The Great Gatsby


F. Scott Fitzgerald’s novel The Great Gatsby is more than just a love story gone wrong. The novel is set in New York during the 1920s after World War I, in a time where the American Dream is falling apart due to unmatched fortune and success. Jay Gatsby is exceedingly wealthy, desiring to impress Daisy Buchanan with his extravagance. The theme of the decay of the American Dream is seen throughout the novel in the geography and the characters’ relationships to that geography.


The geographical locations depicted in the novel represent new and old wealth in America. Before the war, wealthy society earned their money from family businesses or family inheritance – they were the really wealthy. After the war, it became possible for a regular American to earn money through the stock market. Thus, two classes developed: old money (East Egg) and new money (West Egg). This led to living life in excess and extravagance, ultimately leading to the decline of the American Dream. The new way of earning money and living life destroyed the Americans’ original dreams of success and happiness.


The analogy between the wealthy and the geography in the novel continues with the characters. Daisy and Tom live in East Egg, representing Old Money, while Gatsby lives in West Egg, representing New Money. The lifestyles of each are proof that Fitzgerald preferred Old Money. Daisy and Tom’s lifestyle is simple and Daisy possesses a certain elegance in her dress and manner. Gatsby, however, lives in complete opulence and is almost vulgar in his spending. In the end, Gatsby dies and Tom and Daisy move away to be happy somewhere else. It is obvious that Fitzgerald views the New Money as distasteful and in opposition to the American Dream.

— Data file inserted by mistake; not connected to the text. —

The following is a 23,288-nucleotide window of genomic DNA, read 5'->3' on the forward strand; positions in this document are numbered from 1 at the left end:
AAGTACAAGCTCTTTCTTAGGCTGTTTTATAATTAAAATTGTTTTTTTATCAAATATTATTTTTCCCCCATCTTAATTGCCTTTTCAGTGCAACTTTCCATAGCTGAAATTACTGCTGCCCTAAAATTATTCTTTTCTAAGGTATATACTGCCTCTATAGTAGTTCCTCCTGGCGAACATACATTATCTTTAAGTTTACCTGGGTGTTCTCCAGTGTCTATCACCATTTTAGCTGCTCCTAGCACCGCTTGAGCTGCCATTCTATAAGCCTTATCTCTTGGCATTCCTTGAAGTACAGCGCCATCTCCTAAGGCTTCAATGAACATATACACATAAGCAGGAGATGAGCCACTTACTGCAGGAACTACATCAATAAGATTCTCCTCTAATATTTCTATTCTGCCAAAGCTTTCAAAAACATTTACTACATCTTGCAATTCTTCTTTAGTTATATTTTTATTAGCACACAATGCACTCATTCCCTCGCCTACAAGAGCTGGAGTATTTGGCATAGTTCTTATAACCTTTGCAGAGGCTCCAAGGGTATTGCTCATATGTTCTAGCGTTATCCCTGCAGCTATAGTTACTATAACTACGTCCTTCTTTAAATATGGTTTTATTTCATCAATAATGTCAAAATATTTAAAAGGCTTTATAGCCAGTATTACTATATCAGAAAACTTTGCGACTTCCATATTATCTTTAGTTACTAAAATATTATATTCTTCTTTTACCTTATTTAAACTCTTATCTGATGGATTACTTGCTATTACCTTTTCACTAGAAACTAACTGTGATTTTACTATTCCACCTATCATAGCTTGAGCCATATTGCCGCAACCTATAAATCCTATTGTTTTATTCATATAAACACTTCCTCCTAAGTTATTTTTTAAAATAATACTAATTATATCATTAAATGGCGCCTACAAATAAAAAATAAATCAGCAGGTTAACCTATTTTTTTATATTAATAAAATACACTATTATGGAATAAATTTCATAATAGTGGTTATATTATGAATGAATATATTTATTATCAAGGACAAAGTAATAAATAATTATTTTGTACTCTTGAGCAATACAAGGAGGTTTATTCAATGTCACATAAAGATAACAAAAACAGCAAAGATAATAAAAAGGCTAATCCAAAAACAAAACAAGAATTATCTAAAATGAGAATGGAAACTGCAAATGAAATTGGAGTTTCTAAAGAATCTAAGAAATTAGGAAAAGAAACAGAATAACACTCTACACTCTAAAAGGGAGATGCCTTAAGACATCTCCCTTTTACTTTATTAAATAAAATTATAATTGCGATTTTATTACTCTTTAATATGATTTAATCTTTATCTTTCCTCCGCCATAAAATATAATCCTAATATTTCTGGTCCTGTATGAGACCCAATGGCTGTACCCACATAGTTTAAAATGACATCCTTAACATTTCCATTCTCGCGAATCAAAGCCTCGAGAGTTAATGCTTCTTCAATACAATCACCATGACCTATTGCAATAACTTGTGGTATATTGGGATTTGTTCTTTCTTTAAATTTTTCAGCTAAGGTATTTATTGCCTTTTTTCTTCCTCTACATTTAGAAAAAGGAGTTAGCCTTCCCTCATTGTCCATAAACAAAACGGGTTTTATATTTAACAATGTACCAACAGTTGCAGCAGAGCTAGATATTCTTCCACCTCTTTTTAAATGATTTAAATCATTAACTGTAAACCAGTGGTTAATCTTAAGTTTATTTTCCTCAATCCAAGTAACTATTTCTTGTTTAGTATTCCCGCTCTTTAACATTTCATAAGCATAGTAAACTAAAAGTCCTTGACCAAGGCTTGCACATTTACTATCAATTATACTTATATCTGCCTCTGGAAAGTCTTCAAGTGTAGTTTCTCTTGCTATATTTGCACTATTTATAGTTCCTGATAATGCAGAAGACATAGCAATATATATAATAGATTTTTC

The split between the two groups made it impossible for Gatsby and Daisy to live their love story. The greedy spending of the new wealth led to corruption which in turn shattered the original American Dream of success and happiness. Gatsby sought to impress Daisy with his new money, but his original dream of simple love and happiness was lost among the wealth and extravagance of the new ideals and therefore could not be. Fitzgerald is showing his readers that the new way of life in the 1920s could never achieve what the Old Money had achieved – real success and happiness. If one is to live according to the lifestyle of New Money, all he will get in the end is loneliness, emptiness, and death. Gatsby’s dream, distorted by greed, could never be realized.


As a novel, The Great Gatsby delves into the lifestyles of Americans in the 1920s, reprimanding the turn of society after the war. Fitzgerald places his characters in direct opposition to each other and gives his readers an impossible happy ending. The New Money, represented by the characters living in West Egg and by Gatsby himself, is proven to be empty and futile by the death of Gatsby and his failure to achieve his dream. The Old Money, however, is glorified by the East Egg residents and the Buchanans; they survive and move on to continue living their successful life. In this impossible love story, Fitzgerald shows that the extravagant, material lifestyle corrupts and destroys the original American Dream and cannot lead to success.